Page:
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From "Jukka Zitting" <jukka.zitt...@gmail.com>
Subject Tika discussions in Amsterdam
Date Thu, 03 May 2007 07:06:02 GMT

Quick summary of the Tika discussions from yesterday's text analysis
BOF at the ApacheCon EU. It's the next morning now, so I'm probably
missing a lot of stuff...

* release early: The consensus seemed to be that we should do an early
release using one of the existing codebases (most likely the Nutch
parser framework or the Lius codebase) instead of trying to come up
with the "perfect design" up front before doing the first release. We
perhaps should do some initial work to avoid excessive API changes
later on, but that's a secondary consideration to releasing working
code early.

* processing phases: Tika has basically two main phases of operation:
content detection and content extraction. The content detection phase
tries to detect the content type of a document given a binary stream
and optional typing metadata. The main output from this phase is the
content type of the given document, but it is also possible to output
some easily accessible metadata (image size, etc.) already during this
phase. The content extraction phase is given the binary stream and the
detected typing information, and the expected output is the structured
text content and any available metadata from the document.

* processing pipeline: There was a quick idea on possibly organizing
the Tika framework as a pipeline of content detection and extraction

* plugin framework: We should design Tika so that existing plugin
frameworks can easily be used to assemble and configure Tika

* structured text: We should optimally use XHTML Basic as a SAX event
stream as the "structured text content" to be extracted from
documents. Namespaces can be used to extend the format to contain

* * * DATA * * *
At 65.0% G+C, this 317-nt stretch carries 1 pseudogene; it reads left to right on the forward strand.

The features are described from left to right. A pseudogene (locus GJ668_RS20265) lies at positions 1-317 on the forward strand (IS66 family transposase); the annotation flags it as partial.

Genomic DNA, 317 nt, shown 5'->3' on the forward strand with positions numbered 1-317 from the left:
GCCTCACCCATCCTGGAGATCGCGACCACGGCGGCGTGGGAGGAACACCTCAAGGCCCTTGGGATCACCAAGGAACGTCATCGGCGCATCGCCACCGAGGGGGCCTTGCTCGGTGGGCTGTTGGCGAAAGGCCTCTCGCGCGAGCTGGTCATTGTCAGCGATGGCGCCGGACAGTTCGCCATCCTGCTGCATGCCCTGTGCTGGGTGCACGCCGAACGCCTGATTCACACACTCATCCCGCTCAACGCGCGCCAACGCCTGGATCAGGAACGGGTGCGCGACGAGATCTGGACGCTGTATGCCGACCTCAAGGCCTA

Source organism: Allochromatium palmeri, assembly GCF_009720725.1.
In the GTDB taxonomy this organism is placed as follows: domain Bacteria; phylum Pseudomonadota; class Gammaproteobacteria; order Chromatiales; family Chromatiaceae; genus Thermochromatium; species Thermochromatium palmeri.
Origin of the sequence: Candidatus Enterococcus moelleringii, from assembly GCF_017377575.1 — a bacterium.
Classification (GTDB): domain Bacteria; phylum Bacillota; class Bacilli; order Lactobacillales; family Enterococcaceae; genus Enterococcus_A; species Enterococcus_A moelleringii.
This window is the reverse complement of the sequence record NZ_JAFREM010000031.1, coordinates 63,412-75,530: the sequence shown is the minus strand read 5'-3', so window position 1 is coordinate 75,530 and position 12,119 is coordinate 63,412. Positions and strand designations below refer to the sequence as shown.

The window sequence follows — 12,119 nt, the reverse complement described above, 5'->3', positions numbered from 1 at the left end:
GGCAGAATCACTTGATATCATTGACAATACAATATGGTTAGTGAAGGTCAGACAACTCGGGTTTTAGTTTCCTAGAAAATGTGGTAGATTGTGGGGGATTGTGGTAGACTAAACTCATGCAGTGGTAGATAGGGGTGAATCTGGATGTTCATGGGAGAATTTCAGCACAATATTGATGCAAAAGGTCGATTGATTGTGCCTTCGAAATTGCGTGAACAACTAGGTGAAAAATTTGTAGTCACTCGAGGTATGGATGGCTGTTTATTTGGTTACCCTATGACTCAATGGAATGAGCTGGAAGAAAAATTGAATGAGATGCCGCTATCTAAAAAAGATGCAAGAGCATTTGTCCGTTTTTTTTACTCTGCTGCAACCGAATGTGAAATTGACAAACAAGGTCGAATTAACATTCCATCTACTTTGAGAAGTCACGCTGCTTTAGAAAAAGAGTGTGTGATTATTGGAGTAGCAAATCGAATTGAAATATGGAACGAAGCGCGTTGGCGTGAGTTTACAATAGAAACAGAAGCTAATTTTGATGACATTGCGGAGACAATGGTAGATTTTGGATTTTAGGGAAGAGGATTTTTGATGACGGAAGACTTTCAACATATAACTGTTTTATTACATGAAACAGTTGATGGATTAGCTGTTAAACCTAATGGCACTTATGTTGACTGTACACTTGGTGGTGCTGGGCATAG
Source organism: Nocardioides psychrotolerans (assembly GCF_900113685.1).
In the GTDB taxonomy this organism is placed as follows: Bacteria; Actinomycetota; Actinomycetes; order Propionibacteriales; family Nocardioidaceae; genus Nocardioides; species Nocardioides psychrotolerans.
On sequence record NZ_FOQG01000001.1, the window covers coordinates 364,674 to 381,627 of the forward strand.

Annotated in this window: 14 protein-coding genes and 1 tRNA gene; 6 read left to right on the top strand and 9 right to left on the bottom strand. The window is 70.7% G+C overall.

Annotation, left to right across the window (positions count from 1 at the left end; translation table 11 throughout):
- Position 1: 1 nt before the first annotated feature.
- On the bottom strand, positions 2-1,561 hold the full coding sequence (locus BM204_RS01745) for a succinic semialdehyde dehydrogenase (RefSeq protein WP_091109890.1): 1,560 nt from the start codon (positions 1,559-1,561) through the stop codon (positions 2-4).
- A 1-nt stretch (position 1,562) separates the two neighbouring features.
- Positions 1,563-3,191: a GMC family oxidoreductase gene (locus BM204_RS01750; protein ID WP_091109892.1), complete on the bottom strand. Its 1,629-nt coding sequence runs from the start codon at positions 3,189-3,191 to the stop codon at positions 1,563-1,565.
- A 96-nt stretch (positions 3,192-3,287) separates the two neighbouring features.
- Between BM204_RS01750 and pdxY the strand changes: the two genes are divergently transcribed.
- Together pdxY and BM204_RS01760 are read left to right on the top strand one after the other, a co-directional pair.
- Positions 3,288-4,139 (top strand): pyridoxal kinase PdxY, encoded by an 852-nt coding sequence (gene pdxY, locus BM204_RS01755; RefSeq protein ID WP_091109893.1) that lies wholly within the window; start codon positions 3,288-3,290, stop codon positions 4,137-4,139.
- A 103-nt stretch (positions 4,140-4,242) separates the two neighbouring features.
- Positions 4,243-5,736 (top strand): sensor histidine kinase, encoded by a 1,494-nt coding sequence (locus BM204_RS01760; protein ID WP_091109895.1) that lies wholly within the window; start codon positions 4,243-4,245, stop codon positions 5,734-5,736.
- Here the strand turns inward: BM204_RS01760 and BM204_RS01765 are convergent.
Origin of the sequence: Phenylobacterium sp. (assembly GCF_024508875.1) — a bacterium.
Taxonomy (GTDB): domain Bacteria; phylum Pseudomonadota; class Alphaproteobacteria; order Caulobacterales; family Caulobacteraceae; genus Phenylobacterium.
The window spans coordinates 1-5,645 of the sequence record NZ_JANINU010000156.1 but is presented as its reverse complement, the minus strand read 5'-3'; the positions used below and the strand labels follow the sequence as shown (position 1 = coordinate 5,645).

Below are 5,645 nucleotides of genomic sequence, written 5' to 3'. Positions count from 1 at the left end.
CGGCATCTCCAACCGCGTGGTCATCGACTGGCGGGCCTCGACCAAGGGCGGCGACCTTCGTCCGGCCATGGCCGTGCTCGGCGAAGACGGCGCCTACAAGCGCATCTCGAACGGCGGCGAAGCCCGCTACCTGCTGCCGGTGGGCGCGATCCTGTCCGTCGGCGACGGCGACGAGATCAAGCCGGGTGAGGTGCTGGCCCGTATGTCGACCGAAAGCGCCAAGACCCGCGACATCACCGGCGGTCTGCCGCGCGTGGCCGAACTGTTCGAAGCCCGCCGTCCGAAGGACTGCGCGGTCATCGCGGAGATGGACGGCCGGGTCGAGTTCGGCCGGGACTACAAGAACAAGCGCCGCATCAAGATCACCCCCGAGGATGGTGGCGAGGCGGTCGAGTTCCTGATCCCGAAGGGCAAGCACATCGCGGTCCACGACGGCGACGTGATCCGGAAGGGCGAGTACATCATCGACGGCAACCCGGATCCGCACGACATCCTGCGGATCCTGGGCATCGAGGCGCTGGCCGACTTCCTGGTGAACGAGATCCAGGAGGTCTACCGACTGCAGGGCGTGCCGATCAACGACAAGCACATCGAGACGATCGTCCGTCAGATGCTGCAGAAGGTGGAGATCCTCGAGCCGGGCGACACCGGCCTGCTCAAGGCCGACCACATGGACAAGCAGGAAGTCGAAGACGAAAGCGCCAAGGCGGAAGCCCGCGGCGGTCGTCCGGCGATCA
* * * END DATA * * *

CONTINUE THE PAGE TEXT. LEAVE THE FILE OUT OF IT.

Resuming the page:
extra metadata like PDF offsets for highlighting. Other options
expressed were using plain text, custom annotations or markup
mechanisms, full document formats like odf, or perhaps a DOM tree.

* additional processing components: It should be possible to embed
additional content extraction tools like thumbnail generators, image
index generators, etc. as plugins in the Tika framework. We might even
want to add support for tools like virus and spam detectors.

* container formats: It should be possible to use Tika recursively to
process container formats like zip files or many of the video formats.
The same mechanism could also be used to handle compressed or
encrypted files.

* integration: We should design the output format of Tika so that it
is easy to map to whatever Lucene, Solr, UIMA, and other similar
projects expect as input.

* security: Tika should contain some safeguards against
denial-of-service attacks that trick a parser library to spend excess
memory or processing power on a single document.

* parser libraries: We might want to encourage external parser
libraries to join us at the ASF, but Tika by itself should not try to
reimplement or compete with existing parsers.


Jukka Zitting

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